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Why Did President Ford Ban Assassinations?
This article was first published on November 4, 2001.
Until 1975 few people outside the government knew that the United States had ever plotted the assasination of foreign leaders. Even many high officials inside the government did not know, including Henry Kissinger, then secretary of state, and President Gerald Ford. All that changed, however, as the result of a series of exposes published in the New York Times by investigative journalist Seymour Hersh.
The story came out as the result of a disclosure by the president himself. In late 1974 Hersh had stumbled upon evidence that the CIA had been engaged in domestic spying, in express violation of its 1947 charter. After he had assembled his evidence he went to the head of the CIA, William Colby, for an explanation. Colby promptly warned the White House, which wanted to know what other skeletons lurked in the CIA closet. Colby, complying, sent over a copy of a document known as the Family Jewels, which had been prepared at the direction of the previous director, James Schlesinger, near the end of his term. The Family Jewels listed every underhanded operation in which the CIA had ever been engaged, including plots to assassinate foreign leaders. When Colby after the Christmas holiday briefed the president he emphasized the assasination plots.
In January the Senate, alarmed by the disclosures concerning domestic spying, established the Select Committee to Study Government Operations with Respect to Intelligence Activities, chaired by Frank Church. Colby, called to testify, revealed that the CIA had indeed spied on antiwar protesters. Kissinger moaned:"Every time Bill Colby gets near Capital Hill, the damn fool feels an irresistible urge to confess to some horrible crime."
But as historian Christopher Andrew relates,"it was Ford himself" who"inadvertently revealed the most sensational crimes of all."
At a White House lunch for the publisher and editors of the New York Times on January 16  the president revealed that the intelligence files contained material that it was against the national interest to reveal because it would"blacken the reputation of every President since Truman.""Like what?" asked one of the editors."Like assassinations!" replied Ford, adding hastily,"That's off the record!" It was, by any standards, an astonishingly ill-judged remark. Colby was told what Ford had said the next day."I was stunned," he recalls."I just couldn't figure out how it had happened. My conclusion is that it was just Ford being the straightforward guy he is. He's not a Machiavellian, ... and he was being pressed."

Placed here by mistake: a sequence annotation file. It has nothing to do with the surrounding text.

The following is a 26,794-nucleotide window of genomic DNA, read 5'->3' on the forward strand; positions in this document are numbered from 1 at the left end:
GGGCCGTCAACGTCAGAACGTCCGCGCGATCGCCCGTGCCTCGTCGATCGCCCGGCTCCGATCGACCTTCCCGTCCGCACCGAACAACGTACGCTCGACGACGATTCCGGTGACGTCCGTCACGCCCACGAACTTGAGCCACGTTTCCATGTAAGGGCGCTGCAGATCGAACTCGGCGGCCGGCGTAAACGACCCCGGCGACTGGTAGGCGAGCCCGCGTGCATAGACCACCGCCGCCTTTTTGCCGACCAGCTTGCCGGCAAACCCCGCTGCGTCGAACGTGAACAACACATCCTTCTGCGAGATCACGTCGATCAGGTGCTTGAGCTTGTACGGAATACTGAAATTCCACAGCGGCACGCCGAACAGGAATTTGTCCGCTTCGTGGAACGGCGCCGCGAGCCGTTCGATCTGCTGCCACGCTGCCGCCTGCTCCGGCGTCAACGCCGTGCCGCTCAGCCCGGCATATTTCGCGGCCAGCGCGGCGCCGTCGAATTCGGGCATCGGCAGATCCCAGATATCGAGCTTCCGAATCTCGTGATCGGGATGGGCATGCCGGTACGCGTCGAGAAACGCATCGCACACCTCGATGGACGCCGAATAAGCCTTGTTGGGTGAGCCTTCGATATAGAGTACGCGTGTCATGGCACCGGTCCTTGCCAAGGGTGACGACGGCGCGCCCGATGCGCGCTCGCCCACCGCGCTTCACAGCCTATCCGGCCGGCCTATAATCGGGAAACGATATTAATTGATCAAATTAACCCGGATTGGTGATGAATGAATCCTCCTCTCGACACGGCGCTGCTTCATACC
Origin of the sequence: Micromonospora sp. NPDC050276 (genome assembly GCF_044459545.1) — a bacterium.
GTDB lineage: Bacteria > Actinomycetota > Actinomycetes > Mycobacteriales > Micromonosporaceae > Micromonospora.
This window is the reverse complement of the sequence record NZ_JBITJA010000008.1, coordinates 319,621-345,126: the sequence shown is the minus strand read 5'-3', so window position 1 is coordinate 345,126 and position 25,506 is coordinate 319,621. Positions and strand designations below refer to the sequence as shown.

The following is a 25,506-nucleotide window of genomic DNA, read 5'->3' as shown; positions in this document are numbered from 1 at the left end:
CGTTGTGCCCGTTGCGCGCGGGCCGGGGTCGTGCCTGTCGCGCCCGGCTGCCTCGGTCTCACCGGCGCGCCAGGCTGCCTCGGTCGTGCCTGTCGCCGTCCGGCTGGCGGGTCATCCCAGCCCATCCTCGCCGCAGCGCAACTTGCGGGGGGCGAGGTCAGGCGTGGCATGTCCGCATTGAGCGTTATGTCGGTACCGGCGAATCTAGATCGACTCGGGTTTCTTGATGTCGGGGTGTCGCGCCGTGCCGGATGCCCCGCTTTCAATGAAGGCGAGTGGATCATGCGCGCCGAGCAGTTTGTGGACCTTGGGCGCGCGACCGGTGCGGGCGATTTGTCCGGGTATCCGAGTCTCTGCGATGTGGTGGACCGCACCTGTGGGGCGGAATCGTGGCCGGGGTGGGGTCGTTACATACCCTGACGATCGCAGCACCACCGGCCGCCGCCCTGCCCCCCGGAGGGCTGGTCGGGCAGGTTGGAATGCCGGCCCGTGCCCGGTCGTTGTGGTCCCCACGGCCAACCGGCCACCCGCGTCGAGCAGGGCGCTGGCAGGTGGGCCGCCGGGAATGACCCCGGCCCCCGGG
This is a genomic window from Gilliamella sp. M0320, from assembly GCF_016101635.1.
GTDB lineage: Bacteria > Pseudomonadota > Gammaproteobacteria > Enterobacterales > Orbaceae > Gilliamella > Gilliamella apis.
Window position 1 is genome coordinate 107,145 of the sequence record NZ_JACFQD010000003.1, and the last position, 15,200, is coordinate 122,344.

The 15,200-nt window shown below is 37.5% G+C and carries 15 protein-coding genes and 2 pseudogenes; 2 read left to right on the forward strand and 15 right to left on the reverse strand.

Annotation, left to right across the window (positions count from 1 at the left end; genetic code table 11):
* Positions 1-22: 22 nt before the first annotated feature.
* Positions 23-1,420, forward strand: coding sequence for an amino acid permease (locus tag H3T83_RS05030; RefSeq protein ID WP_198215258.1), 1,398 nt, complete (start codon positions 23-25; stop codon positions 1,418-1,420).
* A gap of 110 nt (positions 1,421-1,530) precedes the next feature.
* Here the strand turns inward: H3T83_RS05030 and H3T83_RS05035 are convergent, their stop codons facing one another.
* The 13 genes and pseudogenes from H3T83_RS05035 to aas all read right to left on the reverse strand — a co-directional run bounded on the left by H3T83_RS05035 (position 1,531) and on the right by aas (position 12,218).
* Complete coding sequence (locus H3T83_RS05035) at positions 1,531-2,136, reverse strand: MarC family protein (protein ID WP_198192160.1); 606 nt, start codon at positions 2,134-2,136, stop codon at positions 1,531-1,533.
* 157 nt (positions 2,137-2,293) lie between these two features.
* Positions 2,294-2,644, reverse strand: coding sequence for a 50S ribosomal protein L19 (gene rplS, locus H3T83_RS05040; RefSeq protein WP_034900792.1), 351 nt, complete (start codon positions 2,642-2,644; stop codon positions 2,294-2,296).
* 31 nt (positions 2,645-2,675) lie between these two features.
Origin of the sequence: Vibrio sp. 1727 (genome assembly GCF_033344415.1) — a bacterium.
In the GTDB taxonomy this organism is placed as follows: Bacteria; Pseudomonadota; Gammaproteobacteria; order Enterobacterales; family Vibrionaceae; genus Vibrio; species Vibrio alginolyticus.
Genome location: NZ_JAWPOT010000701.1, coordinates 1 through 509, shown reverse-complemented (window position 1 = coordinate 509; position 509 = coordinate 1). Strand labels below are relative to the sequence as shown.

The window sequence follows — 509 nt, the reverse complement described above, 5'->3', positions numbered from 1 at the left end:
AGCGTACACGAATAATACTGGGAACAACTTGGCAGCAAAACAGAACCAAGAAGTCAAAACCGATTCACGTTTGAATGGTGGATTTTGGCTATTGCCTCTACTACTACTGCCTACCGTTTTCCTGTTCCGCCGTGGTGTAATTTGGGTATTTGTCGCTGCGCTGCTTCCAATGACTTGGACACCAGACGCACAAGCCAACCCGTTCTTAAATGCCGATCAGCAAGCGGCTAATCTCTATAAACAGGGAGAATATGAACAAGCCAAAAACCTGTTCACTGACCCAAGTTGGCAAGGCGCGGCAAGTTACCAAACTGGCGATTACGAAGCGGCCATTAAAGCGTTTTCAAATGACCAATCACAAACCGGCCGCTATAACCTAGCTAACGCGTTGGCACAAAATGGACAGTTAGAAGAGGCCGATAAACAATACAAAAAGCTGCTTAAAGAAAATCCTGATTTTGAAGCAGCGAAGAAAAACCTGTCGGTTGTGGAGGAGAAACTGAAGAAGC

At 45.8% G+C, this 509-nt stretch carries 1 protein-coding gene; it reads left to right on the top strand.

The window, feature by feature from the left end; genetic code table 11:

In fact, as Andrew relates,"all the CIA's assassination plots had either failed or been abandoned," but Ford's remark eventually got around, though the editors of the Times had decided not to publish it. Eventually CBS's Daniel Schorr got wind of the story and made it national news."President Ford," Schorr reported,"has warned associates that if current investigations go too far they could uncover several assassinations of foreign officials involving the CIA."
In the months that followed the pressure grew on Ford to renounce assassinations. Determined to restore the integrity of the presidency in the wake of Watergate, he pinned the blame on rogue officials at the CIA. In March Ford announced at a press conference,"I will not condone-in fact I condemn-any CIA involvement in any assassination planning or action. ... I am personally looking at, analyzing all of the more recent charges of any assassination attempts by the CIA or actual assassinations from its inception to the present."
In early 1976, following a year of disclosures, investigations and public revulsion, President Ford issued an executive order banning the assassinations. Senator Church praised the president's action."It is," said Church,"simply intolerable that any agency of the government of the United States may engage in murder."
- Christopher Andrew, For the President's Eyes Only (1996)
- Stephen F. Knott, Secret and Sanctioned (1996)